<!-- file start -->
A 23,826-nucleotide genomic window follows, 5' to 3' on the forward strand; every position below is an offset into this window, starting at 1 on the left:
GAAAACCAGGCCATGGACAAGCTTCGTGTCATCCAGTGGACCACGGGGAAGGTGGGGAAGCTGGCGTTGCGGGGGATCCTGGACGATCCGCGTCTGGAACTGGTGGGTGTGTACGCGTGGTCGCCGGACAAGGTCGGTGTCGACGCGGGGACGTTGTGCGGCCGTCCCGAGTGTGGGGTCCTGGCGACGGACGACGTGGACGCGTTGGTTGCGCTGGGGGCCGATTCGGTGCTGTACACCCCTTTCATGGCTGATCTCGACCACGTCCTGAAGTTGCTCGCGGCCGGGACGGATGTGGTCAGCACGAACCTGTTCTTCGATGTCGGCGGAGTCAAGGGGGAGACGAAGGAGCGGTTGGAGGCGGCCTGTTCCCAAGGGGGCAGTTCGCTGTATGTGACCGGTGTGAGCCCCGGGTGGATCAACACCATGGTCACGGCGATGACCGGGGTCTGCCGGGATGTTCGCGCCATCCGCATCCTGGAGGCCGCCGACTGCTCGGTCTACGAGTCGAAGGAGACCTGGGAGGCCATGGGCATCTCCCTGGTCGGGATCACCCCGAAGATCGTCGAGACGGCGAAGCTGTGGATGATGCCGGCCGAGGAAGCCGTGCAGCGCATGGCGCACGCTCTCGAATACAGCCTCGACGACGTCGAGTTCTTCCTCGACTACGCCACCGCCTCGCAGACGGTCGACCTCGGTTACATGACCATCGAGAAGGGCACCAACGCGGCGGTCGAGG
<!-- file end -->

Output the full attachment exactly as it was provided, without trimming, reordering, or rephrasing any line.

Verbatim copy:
A 23,826-nucleotide genomic window follows, 5' to 3' on the forward strand; every position below is an offset into this window, starting at 1 on the left:
GAAAACCAGGCCATGGACAAGCTTCGTGTCATCCAGTGGACCACGGGGAAGGTGGGGAAGCTGGCGTTGCGGGGGATCCTGGACGATCCGCGTCTGGAACTGGTGGGTGTGTACGCGTGGTCGCCGGACAAGGTCGGTGTCGACGCGGGGACGTTGTGCGGCCGTCCCGAGTGTGGGGTCCTGGCGACGGACGACGTGGACGCGTTGGTTGCGCTGGGGGCCGATTCGGTGCTGTACACCCCTTTCATGGCTGATCTCGACCACGTCCTGAAGTTGCTCGCGGCCGGGACGGATGTGGTCAGCACGAACCTGTTCTTCGATGTCGGCGGAGTCAAGGGGGAGACGAAGGAGCGGTTGGAGGCGGCCTGTTCCCAAGGGGGCAGTTCGCTGTATGTGACCGGTGTGAGCCCCGGGTGGATCAACACCATGGTCACGGCGATGACCGGGGTCTGCCGGGATGTTCGCGCCATCCGCATCCTGGAGGCCGCCGACTGCTCGGTCTACGAGTCGAAGGAGACCTGGGAGGCCATGGGCATCTCCCTGGTCGGGATCACCCCGAAGATCGTCGAGACGGCGAAGCTGTGGATGATGCCGGCCGAGGAAGCCGTGCAGCGCATGGCGCACGCTCTCGAATACAGCCTCGACGACGTCGAGTTCTTCCTCGACTACGCCACCGCCTCGCAGACGGTCGACCTCGGTTACATGACCATCGAGAAGGGCACCAACGCGGCGGTCGAGG